Cyberpunk adventure Neofeud is inspired by Game of Thrones and Blade Runner, explains developer Silver Spook Games. Described as “dystopic,” the game puts players in a futurstic world where humans strive for perfection by altering their DNA, resulting in terrifying inequality amongst the people.
In a new interview, Silver Spook Games how the real-life inequality and ‘slum’ area of paradise in Hawaii influenced the game.
How Neofeud Borrows From Real-World Inequality and Games of Thrones
Neofeud‘s world sees human beings genetically engineer themselves, with the powerful and the privileged using human and animal DNA to improve their children. Those who undergo engineering unsuccessfully are cast off into a landfill, called “The Pile” which is also where the unwanted, sentient robots are sent. Players assume the role of ‘Karl Carbon,” an ex-cop who is also flung onto The Pile and counsels foster-child robots, before he winds up wrapped up in a conspiracy.
Neofeud shares a lot of similarities with the Deus Ex series, particularly the recent Deus Ex: Mankind Divided. And Silver Spook Games (the one-person development team of Christian Kealoha Miller) confirms that the original Deus Ex from 1999 is his favourite game and is also a huge inspiration.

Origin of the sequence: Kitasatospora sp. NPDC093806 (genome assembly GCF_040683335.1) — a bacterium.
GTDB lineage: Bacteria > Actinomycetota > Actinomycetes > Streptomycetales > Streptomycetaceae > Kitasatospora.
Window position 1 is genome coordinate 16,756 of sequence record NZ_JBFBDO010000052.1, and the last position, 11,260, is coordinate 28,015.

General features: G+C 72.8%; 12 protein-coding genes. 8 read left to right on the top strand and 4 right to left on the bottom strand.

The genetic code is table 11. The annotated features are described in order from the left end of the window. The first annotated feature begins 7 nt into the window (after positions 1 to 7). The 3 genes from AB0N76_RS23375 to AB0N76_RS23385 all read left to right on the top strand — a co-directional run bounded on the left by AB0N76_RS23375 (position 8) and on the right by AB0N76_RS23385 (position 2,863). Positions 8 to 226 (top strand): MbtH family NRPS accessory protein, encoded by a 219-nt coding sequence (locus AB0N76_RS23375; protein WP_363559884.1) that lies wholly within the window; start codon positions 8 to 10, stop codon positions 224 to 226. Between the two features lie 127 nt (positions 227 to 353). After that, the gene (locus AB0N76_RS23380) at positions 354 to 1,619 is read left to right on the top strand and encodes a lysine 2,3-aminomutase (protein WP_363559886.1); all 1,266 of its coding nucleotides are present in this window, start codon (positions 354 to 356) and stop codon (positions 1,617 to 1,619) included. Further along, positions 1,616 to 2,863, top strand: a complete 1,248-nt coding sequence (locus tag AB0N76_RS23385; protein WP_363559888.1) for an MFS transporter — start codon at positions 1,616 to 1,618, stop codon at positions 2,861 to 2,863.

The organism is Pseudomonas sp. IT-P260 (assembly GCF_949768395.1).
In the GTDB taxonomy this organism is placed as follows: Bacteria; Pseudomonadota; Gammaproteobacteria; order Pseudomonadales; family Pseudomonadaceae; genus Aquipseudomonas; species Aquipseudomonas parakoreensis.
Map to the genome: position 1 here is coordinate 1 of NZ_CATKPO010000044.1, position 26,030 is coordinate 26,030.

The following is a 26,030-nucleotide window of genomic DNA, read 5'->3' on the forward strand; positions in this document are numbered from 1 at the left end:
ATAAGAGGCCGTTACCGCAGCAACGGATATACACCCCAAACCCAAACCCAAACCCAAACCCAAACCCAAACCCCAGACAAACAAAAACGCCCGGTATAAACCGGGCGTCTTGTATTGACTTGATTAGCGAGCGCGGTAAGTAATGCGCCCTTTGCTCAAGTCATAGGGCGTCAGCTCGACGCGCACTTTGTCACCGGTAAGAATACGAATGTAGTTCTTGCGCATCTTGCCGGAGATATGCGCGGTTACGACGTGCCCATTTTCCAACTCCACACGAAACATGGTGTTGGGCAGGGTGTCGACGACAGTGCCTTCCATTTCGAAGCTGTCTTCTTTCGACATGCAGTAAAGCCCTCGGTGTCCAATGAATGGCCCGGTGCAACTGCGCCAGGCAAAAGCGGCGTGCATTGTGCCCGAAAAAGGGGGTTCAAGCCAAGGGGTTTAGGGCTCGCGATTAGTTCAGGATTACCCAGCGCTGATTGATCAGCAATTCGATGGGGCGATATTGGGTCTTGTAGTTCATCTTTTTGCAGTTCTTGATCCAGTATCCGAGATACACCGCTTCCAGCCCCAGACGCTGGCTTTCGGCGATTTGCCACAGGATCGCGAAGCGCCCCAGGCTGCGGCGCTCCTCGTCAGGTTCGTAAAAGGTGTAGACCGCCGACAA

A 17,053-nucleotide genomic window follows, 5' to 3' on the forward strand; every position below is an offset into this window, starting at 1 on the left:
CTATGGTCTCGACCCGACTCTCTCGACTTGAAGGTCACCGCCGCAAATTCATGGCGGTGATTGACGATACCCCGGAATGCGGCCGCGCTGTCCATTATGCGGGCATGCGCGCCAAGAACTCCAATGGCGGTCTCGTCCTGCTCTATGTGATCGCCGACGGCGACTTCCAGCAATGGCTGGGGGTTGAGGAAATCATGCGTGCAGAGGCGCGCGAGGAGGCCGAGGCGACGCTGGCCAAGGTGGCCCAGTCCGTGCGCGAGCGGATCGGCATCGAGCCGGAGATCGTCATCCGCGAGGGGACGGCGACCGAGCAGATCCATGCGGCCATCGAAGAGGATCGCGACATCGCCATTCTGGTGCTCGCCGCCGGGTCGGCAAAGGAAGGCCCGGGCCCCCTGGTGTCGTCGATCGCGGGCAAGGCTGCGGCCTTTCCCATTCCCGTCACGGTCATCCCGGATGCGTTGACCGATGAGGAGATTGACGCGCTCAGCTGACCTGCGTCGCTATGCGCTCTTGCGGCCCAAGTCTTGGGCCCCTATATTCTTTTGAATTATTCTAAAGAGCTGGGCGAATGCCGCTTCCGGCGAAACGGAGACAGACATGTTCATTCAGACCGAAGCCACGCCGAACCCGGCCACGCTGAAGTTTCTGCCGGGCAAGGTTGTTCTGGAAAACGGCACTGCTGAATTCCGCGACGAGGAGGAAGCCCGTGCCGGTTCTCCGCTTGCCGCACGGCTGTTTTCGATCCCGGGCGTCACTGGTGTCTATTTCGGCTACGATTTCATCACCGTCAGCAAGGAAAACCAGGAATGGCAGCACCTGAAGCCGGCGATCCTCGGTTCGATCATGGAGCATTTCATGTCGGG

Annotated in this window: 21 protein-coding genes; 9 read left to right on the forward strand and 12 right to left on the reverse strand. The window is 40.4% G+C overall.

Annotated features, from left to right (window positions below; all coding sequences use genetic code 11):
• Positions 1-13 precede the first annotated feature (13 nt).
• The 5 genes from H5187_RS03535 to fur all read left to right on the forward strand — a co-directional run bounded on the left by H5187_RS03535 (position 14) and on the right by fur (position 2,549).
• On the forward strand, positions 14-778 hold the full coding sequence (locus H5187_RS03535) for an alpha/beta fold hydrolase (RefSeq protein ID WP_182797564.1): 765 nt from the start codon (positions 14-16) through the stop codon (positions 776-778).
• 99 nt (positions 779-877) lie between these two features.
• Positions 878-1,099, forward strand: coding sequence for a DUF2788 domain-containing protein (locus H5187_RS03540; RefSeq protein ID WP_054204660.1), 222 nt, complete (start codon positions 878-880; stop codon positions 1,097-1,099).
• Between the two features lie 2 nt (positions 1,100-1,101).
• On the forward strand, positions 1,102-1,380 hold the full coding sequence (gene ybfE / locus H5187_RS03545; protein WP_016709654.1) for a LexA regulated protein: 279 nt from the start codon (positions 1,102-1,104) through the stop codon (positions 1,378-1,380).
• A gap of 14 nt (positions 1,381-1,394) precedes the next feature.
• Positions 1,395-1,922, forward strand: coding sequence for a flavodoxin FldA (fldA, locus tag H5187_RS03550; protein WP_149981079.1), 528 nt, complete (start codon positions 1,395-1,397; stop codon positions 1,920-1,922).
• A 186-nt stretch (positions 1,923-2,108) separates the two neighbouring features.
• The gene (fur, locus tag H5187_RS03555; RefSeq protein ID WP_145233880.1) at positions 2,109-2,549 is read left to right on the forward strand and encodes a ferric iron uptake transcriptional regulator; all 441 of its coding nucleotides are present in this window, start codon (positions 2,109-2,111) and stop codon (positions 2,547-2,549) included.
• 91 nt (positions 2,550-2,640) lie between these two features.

But the game takes pointers from other places too, including Game of Thrones and Blade Runner. In an email, Miller tells me that “At its core, Blade Runner asked the question, “What would it be like to have conscious machines?” and “What makes us human?”
Meanwhile, Game of Thrones is “a world of extreme inequality, and at the top, a lot of the super-powerful/rich ‘feuding’ over more power.” Its nobles “spend much of their time conspiring and trying to stab each other in the back to ‘increase their dynasties’ and get on the Iron Throne,” says Miller.
The developer also points out that “if you were born into [Game of Thrones‘] feudal world as a commoner, you would likely live a relatively short life of doing back-breaking work for someone else and had a good chance of dying in a war for some rich noble.” Neofeud features “a race of supermen concerned only with their own status, their prestige, their success” and so it’s easy to see where Miller has taken notes.
But the game doesn’t just borrow from existing media, as Miller explains that his own life experiences as a native Hawaiian living in “a slum area of paradise” are also reflected in the game. Hawaii may seem like a “postcard paradise” but for Miller, being less-privileged, “it was like living in two worlds, having inequality shoved in your face every day. I felt kind of powerless.”
Teaching STEM (Science, Technology, Engineering, and Mathematics) to underprivileged children who were homeless or didn’t see their parents because they were incarcerated or working further cemented the idea for Miller that “cyberpunk dystopia is already here. It’s just human society is very good at papering over the more dystopic parts.”
Addressing classism, racism, and eugenics, Neofeud is Miller’s way of “giving voice to these stories, these areas of dystopia that so often get swept under the rug of ‘modern advanced society’.”
Neofeud is out now on Windows PC. There is currently a 20% launch week discount on Steam.
Like this post? Like J Station X on Facebook.